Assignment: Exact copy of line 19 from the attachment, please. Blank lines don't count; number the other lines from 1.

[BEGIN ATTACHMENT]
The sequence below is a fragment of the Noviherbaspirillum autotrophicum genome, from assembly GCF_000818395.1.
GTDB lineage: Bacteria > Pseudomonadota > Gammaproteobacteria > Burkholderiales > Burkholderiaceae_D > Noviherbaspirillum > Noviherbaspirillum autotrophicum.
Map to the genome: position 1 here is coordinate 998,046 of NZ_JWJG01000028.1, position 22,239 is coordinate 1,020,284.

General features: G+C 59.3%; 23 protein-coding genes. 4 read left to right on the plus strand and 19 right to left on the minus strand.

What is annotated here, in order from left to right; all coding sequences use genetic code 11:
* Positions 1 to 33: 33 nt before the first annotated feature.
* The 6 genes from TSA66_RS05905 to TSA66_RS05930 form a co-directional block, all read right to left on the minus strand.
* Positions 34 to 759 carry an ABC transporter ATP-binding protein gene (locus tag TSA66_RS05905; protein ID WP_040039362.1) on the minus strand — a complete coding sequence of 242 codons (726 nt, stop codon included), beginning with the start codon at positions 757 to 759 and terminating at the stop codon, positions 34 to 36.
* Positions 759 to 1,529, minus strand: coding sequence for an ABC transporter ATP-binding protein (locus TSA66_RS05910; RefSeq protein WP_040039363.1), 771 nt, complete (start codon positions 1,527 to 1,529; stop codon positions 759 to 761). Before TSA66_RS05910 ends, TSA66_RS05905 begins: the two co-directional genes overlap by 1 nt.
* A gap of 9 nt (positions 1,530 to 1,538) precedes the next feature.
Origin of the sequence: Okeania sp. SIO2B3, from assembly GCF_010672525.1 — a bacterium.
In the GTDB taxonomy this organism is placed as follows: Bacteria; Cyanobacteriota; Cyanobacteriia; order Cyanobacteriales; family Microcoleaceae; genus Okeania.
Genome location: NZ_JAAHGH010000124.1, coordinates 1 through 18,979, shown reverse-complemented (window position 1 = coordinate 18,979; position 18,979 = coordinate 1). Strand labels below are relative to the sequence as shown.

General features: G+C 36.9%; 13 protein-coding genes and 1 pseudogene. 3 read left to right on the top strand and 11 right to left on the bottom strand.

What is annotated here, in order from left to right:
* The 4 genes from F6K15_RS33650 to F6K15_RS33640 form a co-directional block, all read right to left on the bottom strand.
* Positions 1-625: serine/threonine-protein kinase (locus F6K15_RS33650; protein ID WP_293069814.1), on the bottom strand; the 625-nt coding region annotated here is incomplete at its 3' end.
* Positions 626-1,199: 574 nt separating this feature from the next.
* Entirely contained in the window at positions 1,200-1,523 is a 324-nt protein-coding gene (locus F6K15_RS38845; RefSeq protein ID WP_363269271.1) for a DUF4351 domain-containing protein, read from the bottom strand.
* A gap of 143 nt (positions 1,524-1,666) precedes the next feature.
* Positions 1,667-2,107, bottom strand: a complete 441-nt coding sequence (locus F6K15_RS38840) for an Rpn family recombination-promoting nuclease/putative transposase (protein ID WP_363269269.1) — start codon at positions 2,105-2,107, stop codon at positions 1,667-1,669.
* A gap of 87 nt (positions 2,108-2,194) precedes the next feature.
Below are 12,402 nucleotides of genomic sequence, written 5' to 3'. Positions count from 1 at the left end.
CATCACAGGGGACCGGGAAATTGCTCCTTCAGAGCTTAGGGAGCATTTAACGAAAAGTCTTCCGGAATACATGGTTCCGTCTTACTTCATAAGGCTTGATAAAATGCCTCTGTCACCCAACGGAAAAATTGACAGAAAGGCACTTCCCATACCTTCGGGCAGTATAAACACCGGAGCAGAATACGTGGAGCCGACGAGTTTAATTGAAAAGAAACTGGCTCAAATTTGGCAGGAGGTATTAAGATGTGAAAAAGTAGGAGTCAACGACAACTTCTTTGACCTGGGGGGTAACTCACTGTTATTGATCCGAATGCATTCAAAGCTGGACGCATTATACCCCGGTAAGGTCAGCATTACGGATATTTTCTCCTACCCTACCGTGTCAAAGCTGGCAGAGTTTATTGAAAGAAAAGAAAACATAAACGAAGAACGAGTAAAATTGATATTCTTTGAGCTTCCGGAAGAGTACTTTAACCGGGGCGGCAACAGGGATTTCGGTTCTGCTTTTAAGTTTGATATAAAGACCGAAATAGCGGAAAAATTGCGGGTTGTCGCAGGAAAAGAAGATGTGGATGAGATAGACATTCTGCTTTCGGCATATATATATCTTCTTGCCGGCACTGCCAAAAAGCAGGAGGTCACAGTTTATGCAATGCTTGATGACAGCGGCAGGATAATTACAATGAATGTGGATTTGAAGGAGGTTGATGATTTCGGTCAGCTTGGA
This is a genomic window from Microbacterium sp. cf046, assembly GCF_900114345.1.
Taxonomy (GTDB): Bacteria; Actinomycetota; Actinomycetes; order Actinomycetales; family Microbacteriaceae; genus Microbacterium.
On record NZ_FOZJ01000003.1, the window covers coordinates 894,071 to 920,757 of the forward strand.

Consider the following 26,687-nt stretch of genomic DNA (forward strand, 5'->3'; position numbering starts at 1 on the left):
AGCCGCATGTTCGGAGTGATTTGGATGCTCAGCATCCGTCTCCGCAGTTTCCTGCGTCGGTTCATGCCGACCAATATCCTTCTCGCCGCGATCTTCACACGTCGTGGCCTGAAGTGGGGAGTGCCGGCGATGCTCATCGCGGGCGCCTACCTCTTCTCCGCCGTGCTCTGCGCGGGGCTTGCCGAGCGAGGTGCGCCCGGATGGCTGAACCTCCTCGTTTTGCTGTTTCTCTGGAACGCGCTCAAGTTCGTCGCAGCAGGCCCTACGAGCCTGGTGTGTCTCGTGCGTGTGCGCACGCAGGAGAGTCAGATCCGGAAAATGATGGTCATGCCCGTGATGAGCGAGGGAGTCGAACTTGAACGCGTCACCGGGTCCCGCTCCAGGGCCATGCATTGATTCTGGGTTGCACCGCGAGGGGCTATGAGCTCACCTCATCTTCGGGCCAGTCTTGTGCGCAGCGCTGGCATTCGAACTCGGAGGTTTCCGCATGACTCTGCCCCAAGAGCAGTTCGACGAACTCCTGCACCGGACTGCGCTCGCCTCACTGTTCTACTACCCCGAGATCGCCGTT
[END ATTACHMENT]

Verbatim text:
* Entirely contained in the window at positions 1,200-1,523 is a 324-nt protein-coding gene (locus F6K15_RS38845; RefSeq protein ID WP_363269271.1) for a DUF4351 domain-containing protein, read from the bottom strand.